Each organisation has to ensure that sustainability goals and targets are embedded in the organisational targets. It is therefore crucial that organisational vision, mission and values statements have a strong bias towards sustainability. These are very important documents for every organisation. Vision, mission and values statements communicate within and without the organisation what the business stands for and its future direction. They are strategic documents and by simply looking at them one should be able to visualise the organisation’s mind-set towards CSR. It is not a secret that such important documents are found hanging on important places on organisations walls through the blessing of the board members and that the board members authorise the use of every word on these statements. Technically, the board is the author and the brain child of vision, mission and values statements and should, therefore take responsibility of the wording of these statements.
Every organisation should preach the gospel of sustainability and clearly highlight what and how the organisation is going to contribute towards the realisation of sustainable development goals (SDGs). However, preaching alone without religiously practicing sustainable business operations is not enough. SDGs are long term targets and long term targets are naturally strategic. As a result, the task towards meeting long term goals can never be left to middle level management or low level employees. This does not mean employees should not be involved, they are a very important part of the CSR equation to be left out. However, their involvement should mostly be on a day to day implementation of sustainability targets. The board is expected to play CSR leadership and stewardship roles.
It is rare to come across an organisation in most developing countries with a department exclusively running CSR for the company. A department with its head only responsible for CSR. The most observed scenario is where CSR is run under a section within a department such as under the marketing department or public relations, which only serves to communicate that the organisation is taking a myopic CSR view of treating it as a mere public relations tool. However, if an organisation is to come up with meaningful and result oriented sustainability targets and follow them through, it is crucial for CSR to claim a seat in the Board Rooms and not just a token seat, but a strategic one too. The Board Member responsible for CSR will assume a very important duty of convincing other Board Members about the strategic importance of CSR to the organisation and ensure they see beyond the profit maximisation call of duty as the sole reason for the organisation’s existence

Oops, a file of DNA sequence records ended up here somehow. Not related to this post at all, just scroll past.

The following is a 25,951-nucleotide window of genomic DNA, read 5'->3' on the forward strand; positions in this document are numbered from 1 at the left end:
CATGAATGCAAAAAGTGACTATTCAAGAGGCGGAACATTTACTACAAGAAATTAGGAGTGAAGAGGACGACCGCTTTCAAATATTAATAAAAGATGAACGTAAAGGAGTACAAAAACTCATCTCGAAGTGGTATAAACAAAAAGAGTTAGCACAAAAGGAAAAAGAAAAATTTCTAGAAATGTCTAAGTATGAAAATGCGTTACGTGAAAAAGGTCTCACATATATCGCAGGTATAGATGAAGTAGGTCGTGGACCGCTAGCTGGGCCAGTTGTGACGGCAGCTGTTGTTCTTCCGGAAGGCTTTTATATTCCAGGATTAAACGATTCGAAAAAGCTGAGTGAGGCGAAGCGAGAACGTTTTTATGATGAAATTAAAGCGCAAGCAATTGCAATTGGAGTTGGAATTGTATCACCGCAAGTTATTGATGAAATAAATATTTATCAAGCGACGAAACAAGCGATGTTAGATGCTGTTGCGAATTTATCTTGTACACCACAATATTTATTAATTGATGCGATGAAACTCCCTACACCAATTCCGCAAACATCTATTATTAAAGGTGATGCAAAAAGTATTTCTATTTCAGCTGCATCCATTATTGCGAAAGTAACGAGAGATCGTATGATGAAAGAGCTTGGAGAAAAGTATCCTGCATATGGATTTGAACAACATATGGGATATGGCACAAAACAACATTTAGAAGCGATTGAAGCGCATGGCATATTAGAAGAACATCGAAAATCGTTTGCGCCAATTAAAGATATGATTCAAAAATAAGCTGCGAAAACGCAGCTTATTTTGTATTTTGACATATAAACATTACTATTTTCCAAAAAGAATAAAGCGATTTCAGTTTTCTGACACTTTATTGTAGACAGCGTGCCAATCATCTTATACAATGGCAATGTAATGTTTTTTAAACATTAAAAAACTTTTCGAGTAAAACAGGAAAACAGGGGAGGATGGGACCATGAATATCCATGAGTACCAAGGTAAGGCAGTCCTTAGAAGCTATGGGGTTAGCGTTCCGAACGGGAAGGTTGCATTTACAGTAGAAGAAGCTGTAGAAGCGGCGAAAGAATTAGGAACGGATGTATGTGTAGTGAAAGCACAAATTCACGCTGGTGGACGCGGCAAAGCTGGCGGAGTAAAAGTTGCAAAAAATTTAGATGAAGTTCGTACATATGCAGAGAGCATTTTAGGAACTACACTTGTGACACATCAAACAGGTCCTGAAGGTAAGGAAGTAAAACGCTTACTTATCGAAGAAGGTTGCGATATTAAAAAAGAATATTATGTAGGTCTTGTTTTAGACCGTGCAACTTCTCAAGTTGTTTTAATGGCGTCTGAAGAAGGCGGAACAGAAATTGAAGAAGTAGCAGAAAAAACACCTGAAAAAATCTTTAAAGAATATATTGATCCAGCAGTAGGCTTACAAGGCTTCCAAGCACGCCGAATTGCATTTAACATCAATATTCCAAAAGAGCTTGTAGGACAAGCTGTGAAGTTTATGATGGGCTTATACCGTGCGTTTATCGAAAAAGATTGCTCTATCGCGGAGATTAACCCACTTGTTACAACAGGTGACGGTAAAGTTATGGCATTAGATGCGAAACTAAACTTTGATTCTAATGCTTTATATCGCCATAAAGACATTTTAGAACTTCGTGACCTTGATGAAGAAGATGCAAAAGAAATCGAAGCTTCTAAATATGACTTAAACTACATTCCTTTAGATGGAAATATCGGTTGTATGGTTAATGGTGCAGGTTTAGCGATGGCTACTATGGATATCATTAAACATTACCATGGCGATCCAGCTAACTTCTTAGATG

The Board of Directors, therefore, should assume the following important CSR roles:
• Providing a CSR strategic direction for the
• Ensuring the CSR framework is in line with
the strategic policies of the organisation
• Authorising CSR programmes, budgets, CSR
collaboration partnerships and sustainability
reports before they are published
• General CSR oversight directly or through a
CSR Committee reporting directly to the Board
• Monitor and review the company’s CSR progress
Therefore, as CSR and prosocial corporate behaviour becomes more strong and still growing, the board must ensure that the business is working proactively and aggressively for social betterment and at the same time cut-out reactive CSR and disjointed philanthropic behaviour. Ultimately, the goal is to ensure the organisation becomes a symbol of all that is good about sustainability in the eyes of all the stakeholders. The organisation should always be ahead of societal expectations through carrying out voluntary CSR initiatives.
Ephraim Zvarevashe writes about Sustainability, Social Responsibility and Marketing in general
Twitter @ezvarevasheArticle source: http://articlebiz.com